BANGKOK, 10 March 2022 – The Regional Health 8th Office, Ministry of Public Health, and UNICEF signed an agreement to launch Primero, an innovative web platform for case management, in an Udon Thani Provincial hospital. With Primero, social workers will be able to better respond to cases of violence, abuse and neglect by providing timely and quality support to vulnerable children and families.
Currently used in more than 40 countries and territories, the Primero web platform is a digital public good that aims to facilitate case management for the social service workforce. The platform provides user-friendly digital forms and clear workflows to assist social workers with managing and documenting cases, from identification and registration to assessment, case planning, referrals and transfers, and case closure.
Case management involves working with children and families to plan, process, and monitor services and support for vulnerable children in need of care and protection. This involves navigating through a complicated and often disconnected set of services and support available within and outside of the hospital.
Primero will support social workers in the Udon Thani Provincial hospital in their case management role by moving documenting processes online and linking them with the hospital’s information system on patients and services. This will ensure case management processes are more efficient than in the slower, paper-based system and can meet the needs of children more fully, so children can be better protected and families better supported.
With timely information on violation patterns and risk factors, social workers can help families detect early signs of violence and prevent serious cases. For example, information on children identified as at-risk of violence and abuse by Thailand’s innovative Child Shield system will be transferred to Primero, which will recommend preventative actions provided by One-Stop Crisis Centres in hospitals and monitor the results to prevent further risks.
“Too many children are at risk of falling through the cracks when referred from one service provider to another due to a lack of social workers and efficient and user-friendly tools for providing timely and quality support,” said Kyungsun Kim, UNICEF Representative for Thailand.
“That is why UNICEF is supporting the Ministry of Public Health’s launch of the innovative Primero platform in Udon Thani Province with the plan for expansion across Thailand in the future – to use technology as a force for good for coordinating critical support to vulnerable children. No child should live in fear or be left behind,” she said.
“The Ministry of Public Health aims to improve the child protection system to better protect against violence, sexual abuse, and exploitation. The Primero platform will help integrate services available within the ministry and between the ministry and other agencies,” said Dr. Paramet Kingko, Director of the Regional Health 8th Office.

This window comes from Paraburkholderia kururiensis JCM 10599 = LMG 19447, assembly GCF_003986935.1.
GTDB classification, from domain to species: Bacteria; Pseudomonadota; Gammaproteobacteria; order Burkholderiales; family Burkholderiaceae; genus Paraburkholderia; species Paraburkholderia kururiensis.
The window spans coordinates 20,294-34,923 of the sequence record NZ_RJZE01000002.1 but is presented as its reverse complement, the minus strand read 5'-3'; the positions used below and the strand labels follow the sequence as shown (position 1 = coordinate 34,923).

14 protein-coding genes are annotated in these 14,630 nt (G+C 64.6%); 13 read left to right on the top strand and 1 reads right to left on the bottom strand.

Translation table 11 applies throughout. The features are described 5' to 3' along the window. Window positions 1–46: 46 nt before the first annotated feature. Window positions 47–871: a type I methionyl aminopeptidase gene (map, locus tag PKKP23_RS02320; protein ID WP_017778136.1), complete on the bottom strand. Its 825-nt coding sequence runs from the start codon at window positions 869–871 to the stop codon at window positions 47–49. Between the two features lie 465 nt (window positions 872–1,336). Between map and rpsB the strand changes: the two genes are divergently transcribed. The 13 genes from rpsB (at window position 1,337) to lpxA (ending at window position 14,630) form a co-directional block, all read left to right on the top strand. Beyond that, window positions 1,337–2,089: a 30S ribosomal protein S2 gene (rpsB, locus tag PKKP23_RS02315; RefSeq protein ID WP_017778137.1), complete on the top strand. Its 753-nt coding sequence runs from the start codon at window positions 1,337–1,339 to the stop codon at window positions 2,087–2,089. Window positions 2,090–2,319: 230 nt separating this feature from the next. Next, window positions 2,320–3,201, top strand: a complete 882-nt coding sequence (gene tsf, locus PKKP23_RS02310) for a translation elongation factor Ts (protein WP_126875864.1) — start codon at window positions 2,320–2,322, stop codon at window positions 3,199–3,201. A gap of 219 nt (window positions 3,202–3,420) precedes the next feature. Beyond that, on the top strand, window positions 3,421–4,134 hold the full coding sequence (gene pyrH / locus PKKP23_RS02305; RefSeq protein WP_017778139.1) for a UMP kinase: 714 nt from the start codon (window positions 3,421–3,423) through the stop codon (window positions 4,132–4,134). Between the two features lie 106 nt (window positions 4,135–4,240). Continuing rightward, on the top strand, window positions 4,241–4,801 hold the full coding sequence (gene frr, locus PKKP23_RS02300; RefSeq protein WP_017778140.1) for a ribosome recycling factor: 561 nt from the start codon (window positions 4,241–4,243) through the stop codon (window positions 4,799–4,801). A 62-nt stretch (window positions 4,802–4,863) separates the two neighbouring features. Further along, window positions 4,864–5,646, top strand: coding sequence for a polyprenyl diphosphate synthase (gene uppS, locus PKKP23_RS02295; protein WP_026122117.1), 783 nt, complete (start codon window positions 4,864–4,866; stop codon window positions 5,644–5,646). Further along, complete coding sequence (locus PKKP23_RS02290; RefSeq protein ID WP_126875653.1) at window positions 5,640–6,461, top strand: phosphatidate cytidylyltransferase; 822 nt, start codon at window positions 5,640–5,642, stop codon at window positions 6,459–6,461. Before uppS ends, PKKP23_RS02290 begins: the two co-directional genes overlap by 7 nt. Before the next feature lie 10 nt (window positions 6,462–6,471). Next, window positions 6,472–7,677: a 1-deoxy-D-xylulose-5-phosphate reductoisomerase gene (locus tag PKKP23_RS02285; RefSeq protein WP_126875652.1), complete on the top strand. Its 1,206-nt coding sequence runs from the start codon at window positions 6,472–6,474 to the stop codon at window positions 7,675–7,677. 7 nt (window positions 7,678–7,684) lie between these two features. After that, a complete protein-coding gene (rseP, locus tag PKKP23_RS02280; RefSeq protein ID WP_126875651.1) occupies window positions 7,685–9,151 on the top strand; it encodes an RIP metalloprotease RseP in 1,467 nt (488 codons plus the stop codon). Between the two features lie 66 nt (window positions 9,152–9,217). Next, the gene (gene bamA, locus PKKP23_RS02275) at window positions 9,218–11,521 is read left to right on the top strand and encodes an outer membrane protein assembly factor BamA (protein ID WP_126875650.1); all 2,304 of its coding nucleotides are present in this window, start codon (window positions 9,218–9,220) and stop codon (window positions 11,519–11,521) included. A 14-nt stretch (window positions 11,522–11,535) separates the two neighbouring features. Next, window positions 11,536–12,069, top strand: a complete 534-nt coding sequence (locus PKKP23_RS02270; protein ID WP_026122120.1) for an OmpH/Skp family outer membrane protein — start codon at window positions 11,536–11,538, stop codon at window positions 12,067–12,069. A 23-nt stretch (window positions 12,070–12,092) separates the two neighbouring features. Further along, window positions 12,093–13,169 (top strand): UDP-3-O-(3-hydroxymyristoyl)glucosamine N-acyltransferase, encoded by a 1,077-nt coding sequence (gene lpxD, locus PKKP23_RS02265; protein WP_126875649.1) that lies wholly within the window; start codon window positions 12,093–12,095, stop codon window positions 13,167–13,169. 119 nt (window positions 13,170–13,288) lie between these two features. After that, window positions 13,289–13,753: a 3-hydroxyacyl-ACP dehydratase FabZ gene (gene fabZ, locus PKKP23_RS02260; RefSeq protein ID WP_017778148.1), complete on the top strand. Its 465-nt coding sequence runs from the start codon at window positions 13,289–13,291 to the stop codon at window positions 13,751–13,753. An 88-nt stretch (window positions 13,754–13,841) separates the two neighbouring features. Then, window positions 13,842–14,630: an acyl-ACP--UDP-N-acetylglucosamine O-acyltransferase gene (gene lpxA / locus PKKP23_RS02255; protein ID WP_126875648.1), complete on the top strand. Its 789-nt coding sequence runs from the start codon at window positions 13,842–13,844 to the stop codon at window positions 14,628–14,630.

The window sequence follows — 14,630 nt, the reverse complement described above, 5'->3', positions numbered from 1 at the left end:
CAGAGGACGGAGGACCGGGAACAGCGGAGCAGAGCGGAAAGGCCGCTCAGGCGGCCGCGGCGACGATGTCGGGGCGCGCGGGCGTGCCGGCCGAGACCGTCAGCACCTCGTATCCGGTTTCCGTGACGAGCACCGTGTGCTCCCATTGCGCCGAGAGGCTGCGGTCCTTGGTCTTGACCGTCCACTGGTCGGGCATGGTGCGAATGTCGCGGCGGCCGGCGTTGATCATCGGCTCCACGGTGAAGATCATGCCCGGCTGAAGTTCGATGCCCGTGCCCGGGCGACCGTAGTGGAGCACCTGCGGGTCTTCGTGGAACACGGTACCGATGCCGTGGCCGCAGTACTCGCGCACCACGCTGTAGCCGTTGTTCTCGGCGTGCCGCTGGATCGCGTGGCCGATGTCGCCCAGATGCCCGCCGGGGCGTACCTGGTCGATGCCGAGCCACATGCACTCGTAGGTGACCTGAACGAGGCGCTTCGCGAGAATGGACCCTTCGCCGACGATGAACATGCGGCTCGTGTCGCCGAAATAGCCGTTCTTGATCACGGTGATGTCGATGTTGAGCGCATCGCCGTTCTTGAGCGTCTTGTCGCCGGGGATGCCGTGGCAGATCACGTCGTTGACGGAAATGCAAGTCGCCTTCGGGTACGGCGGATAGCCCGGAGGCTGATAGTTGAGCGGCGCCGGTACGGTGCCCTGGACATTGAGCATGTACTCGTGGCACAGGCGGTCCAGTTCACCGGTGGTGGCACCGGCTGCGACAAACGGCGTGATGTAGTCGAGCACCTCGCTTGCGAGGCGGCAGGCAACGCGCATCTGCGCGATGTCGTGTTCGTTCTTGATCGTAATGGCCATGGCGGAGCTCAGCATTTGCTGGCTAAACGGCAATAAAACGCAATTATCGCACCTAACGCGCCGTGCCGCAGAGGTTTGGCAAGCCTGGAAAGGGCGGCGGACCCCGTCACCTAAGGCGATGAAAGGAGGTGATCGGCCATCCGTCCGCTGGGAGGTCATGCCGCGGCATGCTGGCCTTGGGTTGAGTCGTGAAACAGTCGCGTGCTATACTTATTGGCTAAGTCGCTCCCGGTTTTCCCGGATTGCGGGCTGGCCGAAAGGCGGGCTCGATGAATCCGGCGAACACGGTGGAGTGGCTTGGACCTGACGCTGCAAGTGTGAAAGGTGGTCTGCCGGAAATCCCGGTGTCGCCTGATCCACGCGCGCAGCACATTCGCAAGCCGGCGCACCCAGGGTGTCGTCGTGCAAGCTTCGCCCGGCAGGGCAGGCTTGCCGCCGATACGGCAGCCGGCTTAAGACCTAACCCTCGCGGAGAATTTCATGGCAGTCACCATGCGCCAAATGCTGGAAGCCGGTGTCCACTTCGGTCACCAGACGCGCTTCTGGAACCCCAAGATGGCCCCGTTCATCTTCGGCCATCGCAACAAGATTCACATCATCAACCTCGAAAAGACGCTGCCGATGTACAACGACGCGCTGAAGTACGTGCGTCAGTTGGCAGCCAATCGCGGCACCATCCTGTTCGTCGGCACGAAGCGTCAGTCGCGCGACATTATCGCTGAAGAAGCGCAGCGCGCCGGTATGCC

“Primero will help improve Thailand’s child protection system. The platform, which facilitates case management, will not only support referrals and transfers of children in need of protection but also help monitor, identify and assess those facing risks. This platform can be readily applied to facilitate the new normal and ways of working during and after COVID-19,” said Dr. Chanvit Tharathep, former Inspector General of the Regional Health 8th Office, who initiated the collaboration between the ministry and UNICEF.
Violence against children is widespread in Thailand, with 58 percent of children under 14 facing physical and psychological punishment at home according to the 2019 Multiple Indicator Cluster Survey (MICS 6) by the National Statistical Office and UNICEF. Many cases go unreported, and the situation has only worsened during the COVID-19 pandemic with children remaining at home and isolated from support.
Violence has devastating and lifelong impacts on children’s well-being, learning, and development. In addition to physical injuries, it affects their brain development, impairs their ability to learn and socialize, and puts them at higher risk of mental health disorders, depression, anxiety, self-harm, risky behavior, and suicide.
With only four social workers for every 100,000 people in Thailand, the urgency for supporting overworked and under-resourced social workers in their case management roles is more acute than ever. The Ministry of Public Health and UNICEF plans to expand the adoption of Primero to other hospitals in the country so that every child who has faced violence, abuse, and neglect can receive comprehensive services, delivered through an efficient, child-centered case management process.
Thailand has taken other key steps to better protect children, including setting up One Stop Crisis Centres in every district hospital to provide treatment and support for children facing violence and abuse. UNICEF is currently working to facilitate case management processes that link these centres with other social services, including the 24-hour hotline 1300 and provincial shelters for children and families.
The planned launch of Primero in other hospitals will help more children across Thailand receive efficient and comprehensive social services as well as care and protection.